Incredible smashed peas & broad beans on toast

England is famous for its mushy peas, so to celebrate this great little vegetable I've decided to do my own take on the whole mushy pea thing. This is the kind of food I love to cook and eat outdoors, especially when the sun's out. All my friends who have tasted this have absolutely loved it – so I know you will too. Don't use frozen peas and broad beans for this because it sort of misses the point. Made with raw peas and sweet fresh broad beans, the whole thing will taste alive and just like summer. Think mown lawns and warm sunny evenings! Get them early enough in the season and they'll be even sweeter. Farmers' markets and good supermarkets are beginning to sell pea shoots – use them in the same way as salad leaves. They're great.

Nutritional Information (amount per serving)

Calories
463kcal
Carbs
42.5g
Sugar
5.2g
Fat
14.8g
Saturates
7.5g
Protein
32.5g

Serves 4  

Ingredients

  • 500 g peas in their pods, about 150g shelled weight
  • 700 g broad beans in their pods, about 250g shelled weight
  • 1 small bunch fresh mint, leaves picked
  • sea salt
  • freshly ground black pepper
  • extra virgin olive oil
  • 50 g pecorino cheese, finely grated, plus extra for serving
  • 1 lemon, juice of
  • 4 slices sourdough bread
  • 1 clove garlic, unpeeled, cut in half
  • 1 large buffalo mozzarella ball, torn in quarters
  • 1 handful pea shoots
 

Method

Pod the peas and broad beans, keeping them separate. Put any really small ones to one side to use in the salad.

This next bit is best done in a pestle and mortar, in batches if necessary. (You can pulse it in a food processor instead, but you won't end up with the lovely bashed and bruised flavour that makes this dish incredible.) Bash up half the mint leaves with the peas and a pinch of salt. Add the broad beans a few at a time and crush to a thick green paste.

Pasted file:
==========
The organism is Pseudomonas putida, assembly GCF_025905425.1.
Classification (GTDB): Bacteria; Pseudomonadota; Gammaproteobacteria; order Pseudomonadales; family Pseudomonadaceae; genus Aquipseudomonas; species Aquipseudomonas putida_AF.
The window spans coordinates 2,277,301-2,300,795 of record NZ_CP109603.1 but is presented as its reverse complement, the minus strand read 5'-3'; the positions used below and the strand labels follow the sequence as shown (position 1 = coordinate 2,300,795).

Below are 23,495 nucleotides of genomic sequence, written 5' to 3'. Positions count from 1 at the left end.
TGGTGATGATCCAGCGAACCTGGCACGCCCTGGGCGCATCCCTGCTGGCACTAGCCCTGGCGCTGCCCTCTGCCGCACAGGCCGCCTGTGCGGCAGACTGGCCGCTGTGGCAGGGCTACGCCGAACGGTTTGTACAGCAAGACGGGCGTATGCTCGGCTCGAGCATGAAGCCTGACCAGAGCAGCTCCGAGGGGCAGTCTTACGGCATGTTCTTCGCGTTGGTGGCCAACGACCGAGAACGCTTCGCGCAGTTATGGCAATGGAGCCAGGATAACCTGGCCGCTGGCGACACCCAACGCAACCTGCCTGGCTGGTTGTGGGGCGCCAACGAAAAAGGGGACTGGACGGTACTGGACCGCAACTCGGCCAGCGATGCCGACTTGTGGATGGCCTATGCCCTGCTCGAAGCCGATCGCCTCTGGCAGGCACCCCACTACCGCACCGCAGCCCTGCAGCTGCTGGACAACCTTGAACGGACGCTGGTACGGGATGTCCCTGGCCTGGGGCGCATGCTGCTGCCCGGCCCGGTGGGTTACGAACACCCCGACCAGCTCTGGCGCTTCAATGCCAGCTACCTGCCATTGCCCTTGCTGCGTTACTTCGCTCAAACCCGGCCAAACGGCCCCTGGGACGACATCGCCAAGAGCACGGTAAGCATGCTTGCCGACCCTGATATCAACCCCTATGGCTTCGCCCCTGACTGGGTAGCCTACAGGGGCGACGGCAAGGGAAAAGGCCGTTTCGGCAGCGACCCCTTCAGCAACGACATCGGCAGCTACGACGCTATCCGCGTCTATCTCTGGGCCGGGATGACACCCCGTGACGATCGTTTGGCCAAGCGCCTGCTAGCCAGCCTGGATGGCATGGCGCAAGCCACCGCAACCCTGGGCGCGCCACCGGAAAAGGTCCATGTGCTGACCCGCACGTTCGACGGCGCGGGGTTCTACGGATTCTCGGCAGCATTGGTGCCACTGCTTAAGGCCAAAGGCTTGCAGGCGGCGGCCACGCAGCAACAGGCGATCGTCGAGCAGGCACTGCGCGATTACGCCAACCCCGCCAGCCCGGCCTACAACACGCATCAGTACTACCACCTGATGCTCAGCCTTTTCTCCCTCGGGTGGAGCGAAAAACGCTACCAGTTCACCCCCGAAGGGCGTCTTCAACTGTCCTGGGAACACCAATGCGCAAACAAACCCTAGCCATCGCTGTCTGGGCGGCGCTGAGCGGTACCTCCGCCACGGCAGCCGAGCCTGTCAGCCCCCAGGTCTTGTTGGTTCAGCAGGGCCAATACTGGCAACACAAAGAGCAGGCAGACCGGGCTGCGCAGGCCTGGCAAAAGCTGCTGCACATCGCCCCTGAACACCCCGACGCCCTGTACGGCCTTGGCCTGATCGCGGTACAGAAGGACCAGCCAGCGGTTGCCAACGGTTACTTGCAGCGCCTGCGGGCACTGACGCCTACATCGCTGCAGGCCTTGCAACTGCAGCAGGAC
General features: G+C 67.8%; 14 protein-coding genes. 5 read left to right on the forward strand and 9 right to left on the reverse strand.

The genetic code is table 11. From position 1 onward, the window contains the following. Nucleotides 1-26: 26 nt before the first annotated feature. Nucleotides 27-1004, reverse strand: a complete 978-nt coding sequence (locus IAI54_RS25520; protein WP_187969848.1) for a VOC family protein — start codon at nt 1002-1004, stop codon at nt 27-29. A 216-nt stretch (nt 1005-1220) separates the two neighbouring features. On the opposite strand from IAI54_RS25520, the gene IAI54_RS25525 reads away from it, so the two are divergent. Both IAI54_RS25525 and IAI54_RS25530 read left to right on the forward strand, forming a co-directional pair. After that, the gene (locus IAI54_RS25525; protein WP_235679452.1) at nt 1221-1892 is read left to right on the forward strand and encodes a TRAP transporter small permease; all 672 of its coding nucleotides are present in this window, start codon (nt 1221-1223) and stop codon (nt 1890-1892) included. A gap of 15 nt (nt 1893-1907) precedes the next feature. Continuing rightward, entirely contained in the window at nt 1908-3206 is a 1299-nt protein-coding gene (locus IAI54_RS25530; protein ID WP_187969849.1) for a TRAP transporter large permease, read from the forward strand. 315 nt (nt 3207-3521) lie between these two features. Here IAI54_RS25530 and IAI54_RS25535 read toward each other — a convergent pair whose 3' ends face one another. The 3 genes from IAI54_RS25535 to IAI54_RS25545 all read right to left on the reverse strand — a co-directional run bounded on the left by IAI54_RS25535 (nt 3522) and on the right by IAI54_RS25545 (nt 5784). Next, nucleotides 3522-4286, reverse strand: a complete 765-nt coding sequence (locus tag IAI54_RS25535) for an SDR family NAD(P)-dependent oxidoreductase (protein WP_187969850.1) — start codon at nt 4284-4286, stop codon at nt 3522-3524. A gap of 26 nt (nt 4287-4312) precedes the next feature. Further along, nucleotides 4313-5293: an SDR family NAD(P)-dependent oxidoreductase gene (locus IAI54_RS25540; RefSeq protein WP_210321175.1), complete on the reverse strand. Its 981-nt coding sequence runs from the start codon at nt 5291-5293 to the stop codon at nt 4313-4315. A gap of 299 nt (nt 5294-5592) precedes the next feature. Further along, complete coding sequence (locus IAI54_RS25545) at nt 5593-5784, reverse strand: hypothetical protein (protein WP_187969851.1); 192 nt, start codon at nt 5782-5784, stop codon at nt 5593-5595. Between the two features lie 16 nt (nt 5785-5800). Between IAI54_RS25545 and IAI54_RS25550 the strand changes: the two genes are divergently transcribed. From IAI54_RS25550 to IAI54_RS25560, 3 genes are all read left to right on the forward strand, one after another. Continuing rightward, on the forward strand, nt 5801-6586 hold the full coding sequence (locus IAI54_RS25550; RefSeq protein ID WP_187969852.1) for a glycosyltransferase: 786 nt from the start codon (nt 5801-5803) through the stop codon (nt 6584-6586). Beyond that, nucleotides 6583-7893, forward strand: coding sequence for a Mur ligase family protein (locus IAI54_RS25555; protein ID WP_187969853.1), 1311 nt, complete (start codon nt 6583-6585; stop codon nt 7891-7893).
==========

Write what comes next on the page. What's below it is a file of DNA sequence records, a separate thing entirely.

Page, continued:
Mash in a few tablespoons of extra virgin olive oil to make the paste really gorgeous and spreadable. Stir in the pecorino. If the mixture is a bit stiff, add a little more oil to loosen it. Add about three-quarters of the lemon juice – this will bring the whole story together. Have a taste and see what you think. You want the richness of the pecorino and the oil to balance nicely with the freshness of the peas, beans and mint. Season with more salt and some pepper if you need to.

Toast the bread on both sides, either on a barbecue or in a hot griddle pan. Rub each slice twice only (very important) with the cut side of the garlic and top with some smashed peas and quarter of a ball of mozzarella.

Dress the pea shoots, the remaining mint leaves and the reserved small peas and beans with the rest of the lemon juice, olive oil, salt and pepper and scatter this salad over the crostini. Finish with a little more olive oil and a grating of pecorino. Very delicious!
PS Just to get you thinking, this paste tossed with tagliatelle ... oooh! Dolloped over a piece of grilled white fish ... double oooh!




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